February 2024 13 Min Read

The Art of Movement Finishing

By Kwan Ann Tan

Movement finishing is part science and part art, mixed in with a dash of superstition. Few people have mastered the necessary techniques to finish parts by hand to an outstanding quality, and there exists a significant difference in the quality of finishing across the board. While it is undeniably a pleasure to look at, beneath the surface lies hard work and a significant amount of trial and error, and evidence of the watchmaker’s very personal approach. As a general rule, a vast chasm lies between the level of finishing one will see in commercial and hand-finished timepieces.

For certain brands and many independent watchmakers, movement finishing has become another mode of artistic expression. The surface of the movement is transformed into a canvas for experimentation, or used as a way to pay tribute to tradition, or tie together the watchmaker’s design philosophies. From the mastery of traditional techniques in Bernhard Zwinz, Daniel Roth, or Petermann Bedat’s work, to the modern twists found in the pieces of Sylvain Pinaud, Romain Gauthier, and Krayon, each bring a signature style in executing their movement finishing. In this piece, we narrow in on techniques that are specific to Swiss finishing, exploring the processes, challenges, and quirks in creating this art.

Materials and Tools

To start with, it’s important to get a sense of the kinds of metals and materials each of these finishing techniques are performed on. Traditionally, brass, gold, steel, or German silver (a specialist member of the brass family) are used, but modern watchmaking has expanded to include materials such as titanium, new alloys, or even silicon, sapphire, ceramics and metalloids – of which a few on this list cannot be hand finished. Traditional finishing is first performed on the chosen metal, then typically plated with thin layers of gold, palladium, or rhodium, whereas some brands (such as Winnerl) preserve the finished parts in their final, hand-worked state.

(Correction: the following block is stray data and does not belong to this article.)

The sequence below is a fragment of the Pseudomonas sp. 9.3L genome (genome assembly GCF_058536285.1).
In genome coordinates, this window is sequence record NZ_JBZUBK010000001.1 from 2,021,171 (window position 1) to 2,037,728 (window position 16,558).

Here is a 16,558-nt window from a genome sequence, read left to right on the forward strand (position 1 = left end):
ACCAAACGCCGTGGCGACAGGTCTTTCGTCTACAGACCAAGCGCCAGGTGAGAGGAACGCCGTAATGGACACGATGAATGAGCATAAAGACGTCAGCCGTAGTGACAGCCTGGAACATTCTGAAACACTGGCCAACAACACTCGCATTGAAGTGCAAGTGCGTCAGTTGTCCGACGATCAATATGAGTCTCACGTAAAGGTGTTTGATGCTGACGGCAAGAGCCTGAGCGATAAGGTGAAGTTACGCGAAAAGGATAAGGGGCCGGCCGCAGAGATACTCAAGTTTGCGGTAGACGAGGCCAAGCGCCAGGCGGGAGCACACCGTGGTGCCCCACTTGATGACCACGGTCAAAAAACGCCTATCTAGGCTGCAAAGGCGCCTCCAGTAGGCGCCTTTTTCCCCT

“There is a vast difference between the craftsmanship you will find in the commercially produced wristwatches we see everywhere in the industry, and the kind of hands-on approach to watchmaking that fully respects traditions that go back centuries.” 

Bernhard Zwinz

The basis of movement finishing relies on perfect surface preparation. Gaël Petermann, of Petermann Bédat, explains that a different approach is required for each material. “When you start to make an angle or anything similar you need to start from a smooth surface. So we use different materials to smooth the surface, then we polish at the end. For example, we use certain tools for black polish, but other tools for anglage. Even between materials, [such as] steel and brass, we use different tools or different diamond pastes. Each material requires a different method of polishing – for example brass is very soft, way softer than steel, so you can’t use the same technique.”